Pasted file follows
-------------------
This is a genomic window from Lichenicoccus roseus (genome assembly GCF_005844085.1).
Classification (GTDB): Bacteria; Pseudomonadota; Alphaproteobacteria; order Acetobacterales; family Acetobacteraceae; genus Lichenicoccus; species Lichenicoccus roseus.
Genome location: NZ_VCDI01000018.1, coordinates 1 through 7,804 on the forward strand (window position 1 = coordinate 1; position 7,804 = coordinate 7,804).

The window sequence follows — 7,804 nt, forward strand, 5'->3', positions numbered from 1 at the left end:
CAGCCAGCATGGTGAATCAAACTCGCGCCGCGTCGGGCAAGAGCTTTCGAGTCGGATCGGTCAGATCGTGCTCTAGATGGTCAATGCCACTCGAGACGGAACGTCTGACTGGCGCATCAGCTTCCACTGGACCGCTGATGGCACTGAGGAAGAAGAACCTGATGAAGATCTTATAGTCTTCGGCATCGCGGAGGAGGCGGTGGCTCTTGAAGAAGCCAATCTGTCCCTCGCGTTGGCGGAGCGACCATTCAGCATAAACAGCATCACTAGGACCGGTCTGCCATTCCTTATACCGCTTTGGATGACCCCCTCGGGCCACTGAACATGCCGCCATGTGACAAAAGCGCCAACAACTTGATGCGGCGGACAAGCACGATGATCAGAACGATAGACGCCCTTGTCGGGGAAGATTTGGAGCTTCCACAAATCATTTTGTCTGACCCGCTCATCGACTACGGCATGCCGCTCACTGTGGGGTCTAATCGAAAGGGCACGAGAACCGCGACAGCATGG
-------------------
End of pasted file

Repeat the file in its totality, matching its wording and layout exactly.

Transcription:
This is a genomic window from Lichenicoccus roseus (genome assembly GCF_005844085.1).
Classification (GTDB): Bacteria; Pseudomonadota; Alphaproteobacteria; order Acetobacterales; family Acetobacteraceae; genus Lichenicoccus; species Lichenicoccus roseus.
Genome location: NZ_VCDI01000018.1, coordinates 1 through 7,804 on the forward strand (window position 1 = coordinate 1; position 7,804 = coordinate 7,804).

The window sequence follows — 7,804 nt, forward strand, 5'->3', positions numbered from 1 at the left end:
CAGCCAGCATGGTGAATCAAACTCGCGCCGCGTCGGGCAAGAGCTTTCGAGTCGGATCGGTCAGATCGTGCTCTAGATGGTCAATGCCACTCGAGACGGAACGTCTGACTGGCGCATCAGCTTCCACTGGACCGCTGATGGCACTGAGGAAGAAGAACCTGATGAAGATCTTATAGTCTTCGGCATCGCGGAGGAGGCGGTGGCTCTTGAAGAAGCCAATCTGTCCCTCGCGTTGGCGGAGCGACCATTCAGCATAAACAGCATCACTAGGACCGGTCTGCCATTCCTTATACCGCTTTGGATGACCCCCTCGGGCCACTGAACATGCCGCCATGTGACAAAAGCGCCAACAACTTGATGCGGCGGACAAGCACGATGATCAGAACGATAGACGCCCTTGTCGGGGAAGATTTGGAGCTTCCACAAATCATTTTGTCTGACCCGCTCATCGACTACGGCATGCCGCTCACTGTGGGGTCTAATCGAAAGGGCACGAGAACCGCGACAGCATGG